Brian Castner defused countless bombs and other explosive devices during his eight years in the military, but speaking Thursday at the Hero Summit, presented by Newsweek and The Daily Beast, he repeatedly rejected the claim that he is a hero.
“It’s not right,” Castner said, noting that he had attended an award ceremony one day earlier for a friend who lost three limbs in an explosion. “I feel like our standard for hero has dropped too low.”
In a focused and thought-provoking conversation with ABC News correspondent John Donvan, Castner—who served as an explosive ordnance disposal (EOD) officer from 1999 to 2007, including two years in Iraq—insisted that throughout his service he was just doing what he was trained to do. “If we call people in general service to others heroes, we let ourselves off the hook. ‘Well, heroes do something extraordinary!’ But if we saved that term, maybe it would ennoble us to do more.”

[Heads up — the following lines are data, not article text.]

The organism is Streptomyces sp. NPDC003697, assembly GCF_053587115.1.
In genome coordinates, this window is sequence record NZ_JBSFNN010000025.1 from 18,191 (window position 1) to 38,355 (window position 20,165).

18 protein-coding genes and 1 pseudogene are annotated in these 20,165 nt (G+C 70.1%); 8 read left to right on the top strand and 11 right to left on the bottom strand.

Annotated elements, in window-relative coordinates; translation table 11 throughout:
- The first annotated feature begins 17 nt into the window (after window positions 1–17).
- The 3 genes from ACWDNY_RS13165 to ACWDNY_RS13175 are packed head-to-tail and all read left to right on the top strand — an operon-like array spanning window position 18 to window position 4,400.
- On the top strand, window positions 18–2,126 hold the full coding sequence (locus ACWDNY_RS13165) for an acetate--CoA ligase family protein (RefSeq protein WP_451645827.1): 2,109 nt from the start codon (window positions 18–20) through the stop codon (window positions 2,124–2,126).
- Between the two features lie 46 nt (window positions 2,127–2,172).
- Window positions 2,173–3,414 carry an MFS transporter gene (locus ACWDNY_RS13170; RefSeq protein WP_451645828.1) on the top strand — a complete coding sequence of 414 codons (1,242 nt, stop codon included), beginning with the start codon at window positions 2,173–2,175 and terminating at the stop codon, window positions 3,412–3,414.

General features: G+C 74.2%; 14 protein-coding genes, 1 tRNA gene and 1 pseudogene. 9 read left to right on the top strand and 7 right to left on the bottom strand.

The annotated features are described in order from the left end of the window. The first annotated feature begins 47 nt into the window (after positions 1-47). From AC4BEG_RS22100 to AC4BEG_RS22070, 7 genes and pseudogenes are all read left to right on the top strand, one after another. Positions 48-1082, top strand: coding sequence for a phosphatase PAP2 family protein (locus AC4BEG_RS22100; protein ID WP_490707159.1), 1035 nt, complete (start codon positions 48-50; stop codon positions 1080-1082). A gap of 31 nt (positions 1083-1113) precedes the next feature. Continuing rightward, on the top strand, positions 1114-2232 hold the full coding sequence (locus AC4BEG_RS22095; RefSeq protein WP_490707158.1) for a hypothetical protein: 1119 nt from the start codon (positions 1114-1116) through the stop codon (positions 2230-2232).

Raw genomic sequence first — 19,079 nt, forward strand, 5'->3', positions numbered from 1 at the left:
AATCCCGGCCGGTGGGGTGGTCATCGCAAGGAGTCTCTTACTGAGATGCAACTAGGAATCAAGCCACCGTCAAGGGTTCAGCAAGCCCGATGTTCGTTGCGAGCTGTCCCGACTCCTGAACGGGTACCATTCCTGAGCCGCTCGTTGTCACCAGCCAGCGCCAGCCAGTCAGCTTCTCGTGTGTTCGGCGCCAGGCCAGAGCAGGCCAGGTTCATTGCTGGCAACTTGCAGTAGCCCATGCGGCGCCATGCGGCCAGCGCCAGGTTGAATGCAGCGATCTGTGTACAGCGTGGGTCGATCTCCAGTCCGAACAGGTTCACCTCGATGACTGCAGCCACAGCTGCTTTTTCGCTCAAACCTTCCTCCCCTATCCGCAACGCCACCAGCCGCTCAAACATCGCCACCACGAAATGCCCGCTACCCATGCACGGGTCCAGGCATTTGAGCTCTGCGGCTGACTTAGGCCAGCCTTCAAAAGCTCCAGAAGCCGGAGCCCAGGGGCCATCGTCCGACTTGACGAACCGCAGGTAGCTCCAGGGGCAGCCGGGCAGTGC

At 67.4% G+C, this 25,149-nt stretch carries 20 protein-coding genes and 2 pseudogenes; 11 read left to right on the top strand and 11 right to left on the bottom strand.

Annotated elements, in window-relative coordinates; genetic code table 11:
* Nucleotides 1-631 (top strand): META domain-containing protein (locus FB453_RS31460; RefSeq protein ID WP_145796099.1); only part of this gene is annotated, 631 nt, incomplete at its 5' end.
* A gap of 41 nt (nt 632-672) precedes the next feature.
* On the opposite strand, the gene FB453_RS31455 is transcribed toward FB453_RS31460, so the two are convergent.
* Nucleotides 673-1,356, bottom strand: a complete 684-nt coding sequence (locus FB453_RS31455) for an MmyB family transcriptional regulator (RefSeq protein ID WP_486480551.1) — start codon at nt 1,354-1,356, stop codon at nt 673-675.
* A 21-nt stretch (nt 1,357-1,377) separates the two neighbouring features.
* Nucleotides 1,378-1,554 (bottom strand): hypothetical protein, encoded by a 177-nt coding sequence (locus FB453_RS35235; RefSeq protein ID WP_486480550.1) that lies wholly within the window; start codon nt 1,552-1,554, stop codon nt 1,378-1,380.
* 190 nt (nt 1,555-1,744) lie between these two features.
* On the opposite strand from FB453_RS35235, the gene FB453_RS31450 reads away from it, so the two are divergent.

Castner told Donvan that when he first joined the military he had wanted to work as an astronaut. But when he discovered EOD, he said, “there was this incredible brotherhood I wanted to be part of. I knew if I succeeded … I would’ve done something really hard that I could be proud of.”
That brotherhood has suffered its share of casualties over the past decade of war; Castner referred to a memorial with the names of EOD officers who have died in the line of duty, and said that more names were added to that memorial last year than in any year since 1945.
“If you look at those names, nearly every single one of them, something killed them that they never saw,” Castner said, calling the element of surprise the biggest threat to all bomb defusers.
“The IED that somebody else discovers … in some ways they’re doing a lot of the more dangerous work. If I know where it is, I’m not in danger anymore,” Castner said. “I never worried about the bomb I knew about. I worried about the bombs that were hidden.”
Castner said that he continues to experience mental and cognitive difficulties as a result of his exposure to blasts, and that writing a book about his experiences—The Long Walk: A Story of War and the Life That Follows—was his way of processing them.
“The truth is I needed to explain it to myself; I needed to explain it to my children: this is why Dad’s crazy, this is why he acts like he does.”